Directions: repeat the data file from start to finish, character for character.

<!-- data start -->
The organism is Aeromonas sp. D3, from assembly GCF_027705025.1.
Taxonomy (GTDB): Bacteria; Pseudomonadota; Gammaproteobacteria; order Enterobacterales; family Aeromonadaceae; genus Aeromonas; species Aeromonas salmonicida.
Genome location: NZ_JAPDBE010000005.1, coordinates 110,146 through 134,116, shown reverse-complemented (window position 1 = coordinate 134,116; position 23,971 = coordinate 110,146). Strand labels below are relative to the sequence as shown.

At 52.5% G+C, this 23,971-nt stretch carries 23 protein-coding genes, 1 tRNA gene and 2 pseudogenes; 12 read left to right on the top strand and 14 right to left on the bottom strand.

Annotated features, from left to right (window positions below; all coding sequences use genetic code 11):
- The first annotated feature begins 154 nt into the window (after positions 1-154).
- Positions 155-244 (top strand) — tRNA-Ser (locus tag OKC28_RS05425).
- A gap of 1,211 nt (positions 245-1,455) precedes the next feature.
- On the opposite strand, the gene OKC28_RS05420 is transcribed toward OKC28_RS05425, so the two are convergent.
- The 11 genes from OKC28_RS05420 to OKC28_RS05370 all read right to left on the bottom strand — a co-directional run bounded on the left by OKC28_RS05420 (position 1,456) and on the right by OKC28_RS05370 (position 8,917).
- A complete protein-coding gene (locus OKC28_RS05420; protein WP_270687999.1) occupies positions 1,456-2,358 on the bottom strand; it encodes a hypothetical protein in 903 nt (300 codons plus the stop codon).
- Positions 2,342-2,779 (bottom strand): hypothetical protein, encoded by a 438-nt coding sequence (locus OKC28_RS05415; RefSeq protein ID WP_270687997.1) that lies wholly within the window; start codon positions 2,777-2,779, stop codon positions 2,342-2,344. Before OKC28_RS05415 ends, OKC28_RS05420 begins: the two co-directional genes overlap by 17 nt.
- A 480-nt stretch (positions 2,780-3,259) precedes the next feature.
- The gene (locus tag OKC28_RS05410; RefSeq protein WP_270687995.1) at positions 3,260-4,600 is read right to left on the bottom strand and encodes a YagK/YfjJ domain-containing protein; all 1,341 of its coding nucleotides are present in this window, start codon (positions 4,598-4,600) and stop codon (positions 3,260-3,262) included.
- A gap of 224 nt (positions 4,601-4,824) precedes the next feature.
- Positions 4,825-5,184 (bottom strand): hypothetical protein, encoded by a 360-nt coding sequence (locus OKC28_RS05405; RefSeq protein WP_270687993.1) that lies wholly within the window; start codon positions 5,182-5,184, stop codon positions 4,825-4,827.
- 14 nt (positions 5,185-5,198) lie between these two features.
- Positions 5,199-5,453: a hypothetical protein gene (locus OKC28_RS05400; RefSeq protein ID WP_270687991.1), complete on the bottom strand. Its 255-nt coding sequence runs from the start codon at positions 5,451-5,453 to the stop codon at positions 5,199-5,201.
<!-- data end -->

The organism is Aeromonas sp. D3, from assembly GCF_027705025.1.
Taxonomy (GTDB): Bacteria; Pseudomonadota; Gammaproteobacteria; order Enterobacterales; family Aeromonadaceae; genus Aeromonas; species Aeromonas salmonicida.
Genome location: NZ_JAPDBE010000005.1, coordinates 110,146 through 134,116, shown reverse-complemented (window position 1 = coordinate 134,116; position 23,971 = coordinate 110,146). Strand labels below are relative to the sequence as shown.

At 52.5% G+C, this 23,971-nt stretch carries 23 protein-coding genes, 1 tRNA gene and 2 pseudogenes; 12 read left to right on the top strand and 14 right to left on the bottom strand.

Annotated features, from left to right (window positions below; all coding sequences use genetic code 11):
- The first annotated feature begins 154 nt into the window (after positions 1-154).
- Positions 155-244 (top strand) — tRNA-Ser (locus tag OKC28_RS05425).
- A gap of 1,211 nt (positions 245-1,455) precedes the next feature.
- On the opposite strand, the gene OKC28_RS05420 is transcribed toward OKC28_RS05425, so the two are convergent.
- The 11 genes from OKC28_RS05420 to OKC28_RS05370 all read right to left on the bottom strand — a co-directional run bounded on the left by OKC28_RS05420 (position 1,456) and on the right by OKC28_RS05370 (position 8,917).
- A complete protein-coding gene (locus OKC28_RS05420; protein WP_270687999.1) occupies positions 1,456-2,358 on the bottom strand; it encodes a hypothetical protein in 903 nt (300 codons plus the stop codon).
- Positions 2,342-2,779 (bottom strand): hypothetical protein, encoded by a 438-nt coding sequence (locus OKC28_RS05415; RefSeq protein ID WP_270687997.1) that lies wholly within the window; start codon positions 2,777-2,779, stop codon positions 2,342-2,344. Before OKC28_RS05415 ends, OKC28_RS05420 begins: the two co-directional genes overlap by 17 nt.
- A 480-nt stretch (positions 2,780-3,259) precedes the next feature.
- The gene (locus tag OKC28_RS05410; RefSeq protein WP_270687995.1) at positions 3,260-4,600 is read right to left on the bottom strand and encodes a YagK/YfjJ domain-containing protein; all 1,341 of its coding nucleotides are present in this window, start codon (positions 4,598-4,600) and stop codon (positions 3,260-3,262) included.
- A gap of 224 nt (positions 4,601-4,824) precedes the next feature.
- Positions 4,825-5,184 (bottom strand): hypothetical protein, encoded by a 360-nt coding sequence (locus OKC28_RS05405; RefSeq protein WP_270687993.1) that lies wholly within the window; start codon positions 5,182-5,184, stop codon positions 4,825-4,827.
- 14 nt (positions 5,185-5,198) lie between these two features.
- Positions 5,199-5,453: a hypothetical protein gene (locus OKC28_RS05400; RefSeq protein ID WP_270687991.1), complete on the bottom strand. Its 255-nt coding sequence runs from the start codon at positions 5,451-5,453 to the stop codon at positions 5,199-5,201.